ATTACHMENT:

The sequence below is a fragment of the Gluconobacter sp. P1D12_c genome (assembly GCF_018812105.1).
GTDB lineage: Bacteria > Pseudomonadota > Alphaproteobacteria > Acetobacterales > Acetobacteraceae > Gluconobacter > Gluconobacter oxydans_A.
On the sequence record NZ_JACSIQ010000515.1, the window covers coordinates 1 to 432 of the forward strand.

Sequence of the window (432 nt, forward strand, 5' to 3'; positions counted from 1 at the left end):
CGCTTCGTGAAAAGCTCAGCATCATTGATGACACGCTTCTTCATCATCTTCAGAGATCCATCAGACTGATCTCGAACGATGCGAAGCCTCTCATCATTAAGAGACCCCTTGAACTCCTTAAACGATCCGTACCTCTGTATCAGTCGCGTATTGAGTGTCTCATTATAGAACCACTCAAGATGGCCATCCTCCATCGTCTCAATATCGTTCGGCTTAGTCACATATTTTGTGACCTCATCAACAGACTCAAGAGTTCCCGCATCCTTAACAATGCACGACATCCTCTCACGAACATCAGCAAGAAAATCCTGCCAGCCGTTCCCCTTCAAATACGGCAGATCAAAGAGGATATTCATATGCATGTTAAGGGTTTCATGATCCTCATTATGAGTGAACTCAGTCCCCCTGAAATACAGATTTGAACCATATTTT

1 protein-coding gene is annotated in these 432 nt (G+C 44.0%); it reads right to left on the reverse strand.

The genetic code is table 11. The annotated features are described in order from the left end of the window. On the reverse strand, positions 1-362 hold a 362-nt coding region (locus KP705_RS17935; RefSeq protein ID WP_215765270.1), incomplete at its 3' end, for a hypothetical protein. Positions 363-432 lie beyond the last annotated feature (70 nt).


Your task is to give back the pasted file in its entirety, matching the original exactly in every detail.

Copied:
The sequence below is a fragment of the Gluconobacter sp. P1D12_c genome (assembly GCF_018812105.1).
GTDB lineage: Bacteria > Pseudomonadota > Alphaproteobacteria > Acetobacterales > Acetobacteraceae > Gluconobacter > Gluconobacter oxydans_A.
On the sequence record NZ_JACSIQ010000515.1, the window covers coordinates 1 to 432 of the forward strand.

Sequence of the window (432 nt, forward strand, 5' to 3'; positions counted from 1 at the left end):
CGCTTCGTGAAAAGCTCAGCATCATTGATGACACGCTTCTTCATCATCTTCAGAGATCCATCAGACTGATCTCGAACGATGCGAAGCCTCTCATCATTAAGAGACCCCTTGAACTCCTTAAACGATCCGTACCTCTGTATCAGTCGCGTATTGAGTGTCTCATTATAGAACCACTCAAGATGGCCATCCTCCATCGTCTCAATATCGTTCGGCTTAGTCACATATTTTGTGACCTCATCAACAGACTCAAGAGTTCCCGCATCCTTAACAATGCACGACATCCTCTCACGAACATCAGCAAGAAAATCCTGCCAGCCGTTCCCCTTCAAATACGGCAGATCAAAGAGGATATTCATATGCATGTTAAGGGTTTCATGATCCTCATTATGAGTGAACTCAGTCCCCCTGAAATACAGATTTGAACCATATTTT

1 protein-coding gene is annotated in these 432 nt (G+C 44.0%); it reads right to left on the reverse strand.

The genetic code is table 11. The annotated features are described in order from the left end of the window. On the reverse strand, positions 1-362 hold a 362-nt coding region (locus KP705_RS17935; RefSeq protein ID WP_215765270.1), incomplete at its 3' end, for a hypothetical protein. Positions 363-432 lie beyond the last annotated feature (70 nt).